I will give you that...you combine hardware from 5 different manufacturers with an OS from yet another company...you're bound to have problems a lot of the time. Where you see issues for the non-tech masses I see unnecessary restrictions placed on hardware and software that is operating in Macs. Apple keeps a stranglehold on their hardware and software...this much I know. I have a taste of it through owning my iPhone 3G (the only reason I came to this site, since it's the only Apple product I own). Personally I would much rather have a more open market and figure it out for myself. That's just me though.



    There is a lot that needs fixing on both sides of the fence...more on the PC side than Macs for the non-tech crowd though. If PC makers and PC tech Shops like the Geek Squad (ok I guess they probably do Macs as well, seeing how BB sells Macs) would be a hell of a lot more honest with their customers Apple probably wouldn't be seeing the switch rate that they are. Honestly...I hope Apple can put some pressure on PC Makers and Microsoft to make them straighten up and fly right.
  • Reply 12 of 97
    solipsismsolipsism Posts: 25,726member
    Quote:
    Originally Posted by thor79 View Post


    Personally I would much rather have a more open market and figure it out for myself. That's just me though.



    And because of the free market system you can do just that. You can choose to run the OS on the HW you want. Regarding your iPhone, for a technical person the constrictions may seem severe, but you can always jailbreak it if you wish, but more importantly you should see what the iPhone is doing for the smartphone market as a whole. Nolia/Symbian, BB, WinMo aficionados are benefiting from Apple's move into the smartphone market. The same thing has happened with Macs and PCs in the past: the specialized boutique systems paving the way for the masses in a less confined space.



    Quote:

    If PC makers and PC tech Shops like the Geek Squad (ok I guess they probably do Macs as well, seeing how BB sells Macs) would be a hell of a lot more honest with their customers Apple probably wouldn't be seeing the switch rate that they are.



    I think people are just fed up in general with Windows. The universal system of the internet, the fact that you can put Windows on your Mac in various ways if need be, the integration of their popular iPod, and the proliferation of Apple stores has given people a chance to see a Mac outside of a school lab. PC tech shops, like any repair place (read: auto repair) has always has a reputation for taking advantage of the ignorant customer. Such is life, that isn't going to change.



    BTW, I did call recently and Geek Squad does service Macs now.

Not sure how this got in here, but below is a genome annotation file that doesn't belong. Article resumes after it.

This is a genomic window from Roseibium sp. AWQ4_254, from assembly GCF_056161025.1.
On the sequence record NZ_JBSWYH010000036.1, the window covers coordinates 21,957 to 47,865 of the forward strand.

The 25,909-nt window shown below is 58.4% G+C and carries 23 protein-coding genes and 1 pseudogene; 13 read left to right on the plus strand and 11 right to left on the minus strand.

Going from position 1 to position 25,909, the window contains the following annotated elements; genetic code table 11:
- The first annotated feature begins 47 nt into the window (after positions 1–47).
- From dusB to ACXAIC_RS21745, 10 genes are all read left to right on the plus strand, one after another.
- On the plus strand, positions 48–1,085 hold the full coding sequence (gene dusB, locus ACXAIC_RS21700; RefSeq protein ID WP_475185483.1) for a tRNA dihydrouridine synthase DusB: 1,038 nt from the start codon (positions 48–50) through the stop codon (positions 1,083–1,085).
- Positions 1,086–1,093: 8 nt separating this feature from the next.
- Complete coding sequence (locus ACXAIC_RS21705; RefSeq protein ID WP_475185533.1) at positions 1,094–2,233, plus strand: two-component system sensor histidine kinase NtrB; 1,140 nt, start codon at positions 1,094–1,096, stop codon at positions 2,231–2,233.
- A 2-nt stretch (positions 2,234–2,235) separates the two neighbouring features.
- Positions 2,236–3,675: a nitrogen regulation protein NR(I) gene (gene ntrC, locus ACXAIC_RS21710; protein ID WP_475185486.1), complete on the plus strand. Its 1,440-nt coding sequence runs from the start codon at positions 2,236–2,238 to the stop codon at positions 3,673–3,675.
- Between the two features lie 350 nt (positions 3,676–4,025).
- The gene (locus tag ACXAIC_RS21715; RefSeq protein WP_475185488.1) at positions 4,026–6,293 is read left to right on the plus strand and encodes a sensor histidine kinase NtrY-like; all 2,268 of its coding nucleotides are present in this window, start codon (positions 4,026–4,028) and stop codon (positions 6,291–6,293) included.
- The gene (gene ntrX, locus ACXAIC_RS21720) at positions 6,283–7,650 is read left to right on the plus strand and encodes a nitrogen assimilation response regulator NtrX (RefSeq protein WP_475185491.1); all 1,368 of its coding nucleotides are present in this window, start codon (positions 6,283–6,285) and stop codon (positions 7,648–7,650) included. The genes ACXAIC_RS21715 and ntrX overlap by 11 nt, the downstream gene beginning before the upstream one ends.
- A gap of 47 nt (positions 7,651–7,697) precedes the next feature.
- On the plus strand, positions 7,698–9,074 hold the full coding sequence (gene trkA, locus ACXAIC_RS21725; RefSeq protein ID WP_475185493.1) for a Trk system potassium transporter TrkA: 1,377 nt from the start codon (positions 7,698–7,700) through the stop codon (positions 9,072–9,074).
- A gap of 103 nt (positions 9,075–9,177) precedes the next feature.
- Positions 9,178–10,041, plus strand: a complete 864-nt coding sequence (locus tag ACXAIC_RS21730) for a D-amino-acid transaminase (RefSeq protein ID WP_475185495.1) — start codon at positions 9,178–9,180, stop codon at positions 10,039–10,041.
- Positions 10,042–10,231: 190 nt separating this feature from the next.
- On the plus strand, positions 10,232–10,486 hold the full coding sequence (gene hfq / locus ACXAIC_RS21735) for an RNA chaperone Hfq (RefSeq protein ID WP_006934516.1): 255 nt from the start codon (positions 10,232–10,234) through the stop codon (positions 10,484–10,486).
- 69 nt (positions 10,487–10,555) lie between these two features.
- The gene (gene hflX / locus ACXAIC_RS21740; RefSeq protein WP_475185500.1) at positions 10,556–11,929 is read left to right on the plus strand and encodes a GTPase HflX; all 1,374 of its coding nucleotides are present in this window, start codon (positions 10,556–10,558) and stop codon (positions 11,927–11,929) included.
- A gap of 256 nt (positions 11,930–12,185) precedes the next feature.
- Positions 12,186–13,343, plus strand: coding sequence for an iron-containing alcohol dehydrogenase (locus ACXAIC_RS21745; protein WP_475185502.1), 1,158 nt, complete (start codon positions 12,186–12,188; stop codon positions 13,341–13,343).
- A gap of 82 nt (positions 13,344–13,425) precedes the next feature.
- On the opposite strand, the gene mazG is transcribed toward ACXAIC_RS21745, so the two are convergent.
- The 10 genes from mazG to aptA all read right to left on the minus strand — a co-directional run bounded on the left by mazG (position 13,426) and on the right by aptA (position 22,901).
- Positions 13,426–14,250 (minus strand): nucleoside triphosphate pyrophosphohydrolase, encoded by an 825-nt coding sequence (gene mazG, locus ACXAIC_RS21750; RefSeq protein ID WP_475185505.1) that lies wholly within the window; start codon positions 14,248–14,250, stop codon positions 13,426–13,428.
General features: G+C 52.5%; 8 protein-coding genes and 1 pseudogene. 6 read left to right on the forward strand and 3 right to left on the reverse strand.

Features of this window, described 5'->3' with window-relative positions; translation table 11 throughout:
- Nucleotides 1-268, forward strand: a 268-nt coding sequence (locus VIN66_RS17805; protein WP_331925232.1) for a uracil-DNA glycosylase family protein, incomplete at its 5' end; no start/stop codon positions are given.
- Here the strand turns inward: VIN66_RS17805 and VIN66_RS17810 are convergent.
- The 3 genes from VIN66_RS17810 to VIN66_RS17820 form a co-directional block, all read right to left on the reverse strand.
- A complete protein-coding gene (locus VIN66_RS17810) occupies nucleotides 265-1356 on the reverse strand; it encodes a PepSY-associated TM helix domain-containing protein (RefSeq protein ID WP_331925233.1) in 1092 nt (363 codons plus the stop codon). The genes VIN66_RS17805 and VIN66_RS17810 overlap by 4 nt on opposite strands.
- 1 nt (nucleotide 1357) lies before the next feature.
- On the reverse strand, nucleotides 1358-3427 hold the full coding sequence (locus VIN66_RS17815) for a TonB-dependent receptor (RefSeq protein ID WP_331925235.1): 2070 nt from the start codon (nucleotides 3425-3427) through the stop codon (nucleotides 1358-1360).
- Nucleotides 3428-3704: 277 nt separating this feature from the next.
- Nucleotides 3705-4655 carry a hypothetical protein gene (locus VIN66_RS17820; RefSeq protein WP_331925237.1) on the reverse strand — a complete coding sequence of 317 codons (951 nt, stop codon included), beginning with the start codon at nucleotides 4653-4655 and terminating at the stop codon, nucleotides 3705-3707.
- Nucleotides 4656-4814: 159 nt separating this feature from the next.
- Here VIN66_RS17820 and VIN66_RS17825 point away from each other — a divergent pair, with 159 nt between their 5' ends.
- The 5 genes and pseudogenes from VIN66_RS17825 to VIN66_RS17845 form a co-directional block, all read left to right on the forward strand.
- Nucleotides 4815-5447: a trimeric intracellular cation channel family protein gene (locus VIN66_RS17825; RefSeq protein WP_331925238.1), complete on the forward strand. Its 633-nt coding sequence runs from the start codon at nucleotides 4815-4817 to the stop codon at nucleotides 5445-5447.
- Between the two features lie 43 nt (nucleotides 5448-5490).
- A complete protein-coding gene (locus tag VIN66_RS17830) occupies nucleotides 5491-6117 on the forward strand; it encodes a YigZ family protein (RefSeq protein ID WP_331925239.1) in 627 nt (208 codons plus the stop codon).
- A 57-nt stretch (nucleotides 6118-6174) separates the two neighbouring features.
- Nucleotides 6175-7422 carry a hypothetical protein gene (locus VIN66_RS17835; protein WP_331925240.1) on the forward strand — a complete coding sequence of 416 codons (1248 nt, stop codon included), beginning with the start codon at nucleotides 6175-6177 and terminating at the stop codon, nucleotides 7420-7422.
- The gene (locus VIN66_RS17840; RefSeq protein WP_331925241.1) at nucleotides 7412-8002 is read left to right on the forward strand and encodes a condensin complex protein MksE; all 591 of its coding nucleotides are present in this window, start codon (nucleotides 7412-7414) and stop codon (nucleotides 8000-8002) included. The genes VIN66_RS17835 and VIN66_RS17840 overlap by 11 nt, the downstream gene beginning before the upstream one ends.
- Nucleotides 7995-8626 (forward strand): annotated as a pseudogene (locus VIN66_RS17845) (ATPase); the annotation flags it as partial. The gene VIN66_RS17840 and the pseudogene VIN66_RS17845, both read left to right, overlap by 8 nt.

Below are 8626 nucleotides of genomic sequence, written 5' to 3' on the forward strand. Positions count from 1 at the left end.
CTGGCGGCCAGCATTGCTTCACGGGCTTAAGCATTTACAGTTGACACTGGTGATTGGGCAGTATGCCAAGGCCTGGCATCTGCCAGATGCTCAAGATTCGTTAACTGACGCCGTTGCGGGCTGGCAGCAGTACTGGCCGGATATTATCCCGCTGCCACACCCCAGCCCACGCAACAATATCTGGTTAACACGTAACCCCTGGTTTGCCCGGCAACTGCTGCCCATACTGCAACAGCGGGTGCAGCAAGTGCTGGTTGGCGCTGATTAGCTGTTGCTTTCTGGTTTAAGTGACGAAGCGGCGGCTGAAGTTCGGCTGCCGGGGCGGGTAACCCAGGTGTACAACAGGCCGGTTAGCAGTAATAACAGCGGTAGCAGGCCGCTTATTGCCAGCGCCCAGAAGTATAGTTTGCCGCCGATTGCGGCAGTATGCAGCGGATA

• Reply 13 of 97
    so apparently the 2 gb of memory on my mbp ends up being more useful by default due to the requirements of the mac os vs the PeeCee os, and the peecee users cannot really upgrade their memory to something really usefull anyway.... gee microsoft now you wonder why your OS is so sloooooow!
  • Reply 14 of 97
    Quote:

    Unless you're running Vista x64 or an expensive "datacenter" or "enterprise edition," you simply can't use more than 4GB of RAM on a Windows PC.



    That's wrong. There's also XP64 which can use as much ram as a mac (actually more in most cases since there are so many more 64 bit windows apps).



    I guess there are probably some windows users who have more ram installed than the system can handle, but there are also plenty of PC users running the 64 bit version of either XP or Vista and using every bit of their ram.



    This article is REALLY misleading, it spins things like mac users can use all the ram while PC users can't when in fact PC users can use it all with a 64 bit OS, and there are way more 64 bit apps on the PC side.
  • Reply 15 of 97
    messiahmessiah Posts: 1,689member
    That's a very informative article ? many thanks for that!
  • Reply 16 of 97
    boogabooga Posts: 1,079member
    Quote:

    That's wrong. There's also XP64 which can use as much ram as a mac (actually more in most cases since there are so many more 64 bit windows apps).



    I guess there are probably some windows users who have more ram installed than the system can handle, but there are also plenty of PC users running the 64 bit version of either XP or Vista and using every bit of their ram.



    This article is REALLY misleading, it spins things like mac users can use all the ram while PC users can't when in fact PC users can use it all with a 64 bit OS, and there are way more 64 bit apps on the PC side.



    This is a good point if worded a little inflammatorily... XP and Vista both have 64 bit editions, and the percentage of users buying the 64-bit editions has made huge jumps in the last few months. Some OEMs are even making the 64-bit editions of Windows the default on all new desktops. At this point I suspect the market share of 64-bit Windows is at least as big as the total MacOS market share.



    And because Microsoft didn't make the bone-headed decision not to support 64-bits on their older APIs, users will actually be able to *USE* 64 bits on their software, unlike Mac Photoshop users for example.



    All in all, Apple blew the 64 bit transition big-time. They had a much better story than Windows a year ago but now are way behind.
  • Reply 17 of 97
    kerrybkerryb Posts: 270member
    Not a geek but not clueless either, my 2008 Mac Pro will benefit by using 8 gigs or ram or not? Anyone?
  • Reply 18 of 97
    Did I hear anyone say "Class Action Lawsuit - False Advertising" please?? Or at least can we have a new John Hodgman PC Guy commercial on this? Maybe with the cheerleaders chanting "2, 4, 6, 8 how much ram can Vista rate? Class Action, Class Action, come on team win that suit!!"
  • Reply 19 of 97
    Quote:
    Originally Posted by kerryb View Post


    Not a geek but not clueless either, my 2008 Mac Pro will benefit by using 8 gigs or ram or not? Anyone?



    Yes it will benefit. It uses PAE.
  • Reply 20 of 97
    Honestly, the only 'swindle' here is that when you run a 64-bit app, it takes up roughly 2x the memory that the same app does under 32-bit. The reason 64-bit architectures address more memory is because they NEED more memory. Therin lies the problem! Yes, 64 bit apps MAY run faster, but you're going to need a machine with 2x the memory you currently have in your 32-bit machine JUST to break even (and you'll probably need 4x to see a big difference in performance). So that's the good news and bad news all in one.